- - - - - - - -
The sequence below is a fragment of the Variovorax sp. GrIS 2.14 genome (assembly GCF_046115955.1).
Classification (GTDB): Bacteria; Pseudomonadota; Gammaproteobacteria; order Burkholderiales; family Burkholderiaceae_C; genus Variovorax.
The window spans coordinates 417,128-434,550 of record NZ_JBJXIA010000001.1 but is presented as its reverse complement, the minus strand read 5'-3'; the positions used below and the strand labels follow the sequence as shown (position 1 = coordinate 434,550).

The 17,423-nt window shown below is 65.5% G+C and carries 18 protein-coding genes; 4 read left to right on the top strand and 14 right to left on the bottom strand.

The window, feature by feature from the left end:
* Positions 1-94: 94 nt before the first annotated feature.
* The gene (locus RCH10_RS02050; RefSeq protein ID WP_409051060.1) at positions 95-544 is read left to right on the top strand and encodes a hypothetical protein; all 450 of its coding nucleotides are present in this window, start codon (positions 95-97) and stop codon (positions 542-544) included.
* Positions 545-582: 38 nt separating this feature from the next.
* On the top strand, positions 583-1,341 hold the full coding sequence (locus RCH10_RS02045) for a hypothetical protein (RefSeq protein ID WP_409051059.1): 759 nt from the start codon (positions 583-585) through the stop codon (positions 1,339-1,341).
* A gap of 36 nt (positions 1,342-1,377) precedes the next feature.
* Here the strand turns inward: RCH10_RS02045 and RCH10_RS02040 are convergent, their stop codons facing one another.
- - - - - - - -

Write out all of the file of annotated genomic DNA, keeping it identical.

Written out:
The sequence below is a fragment of the Variovorax sp. GrIS 2.14 genome (assembly GCF_046115955.1).
Classification (GTDB): Bacteria; Pseudomonadota; Gammaproteobacteria; order Burkholderiales; family Burkholderiaceae_C; genus Variovorax.
The window spans coordinates 417,128-434,550 of record NZ_JBJXIA010000001.1 but is presented as its reverse complement, the minus strand read 5'-3'; the positions used below and the strand labels follow the sequence as shown (position 1 = coordinate 434,550).

The 17,423-nt window shown below is 65.5% G+C and carries 18 protein-coding genes; 4 read left to right on the top strand and 14 right to left on the bottom strand.

The window, feature by feature from the left end:
* Positions 1-94: 94 nt before the first annotated feature.
* The gene (locus RCH10_RS02050; RefSeq protein ID WP_409051060.1) at positions 95-544 is read left to right on the top strand and encodes a hypothetical protein; all 450 of its coding nucleotides are present in this window, start codon (positions 95-97) and stop codon (positions 542-544) included.
* Positions 545-582: 38 nt separating this feature from the next.
* On the top strand, positions 583-1,341 hold the full coding sequence (locus RCH10_RS02045) for a hypothetical protein (RefSeq protein ID WP_409051059.1): 759 nt from the start codon (positions 583-585) through the stop codon (positions 1,339-1,341).
* A gap of 36 nt (positions 1,342-1,377) precedes the next feature.
* Here the strand turns inward: RCH10_RS02045 and RCH10_RS02040 are convergent, their stop codons facing one another.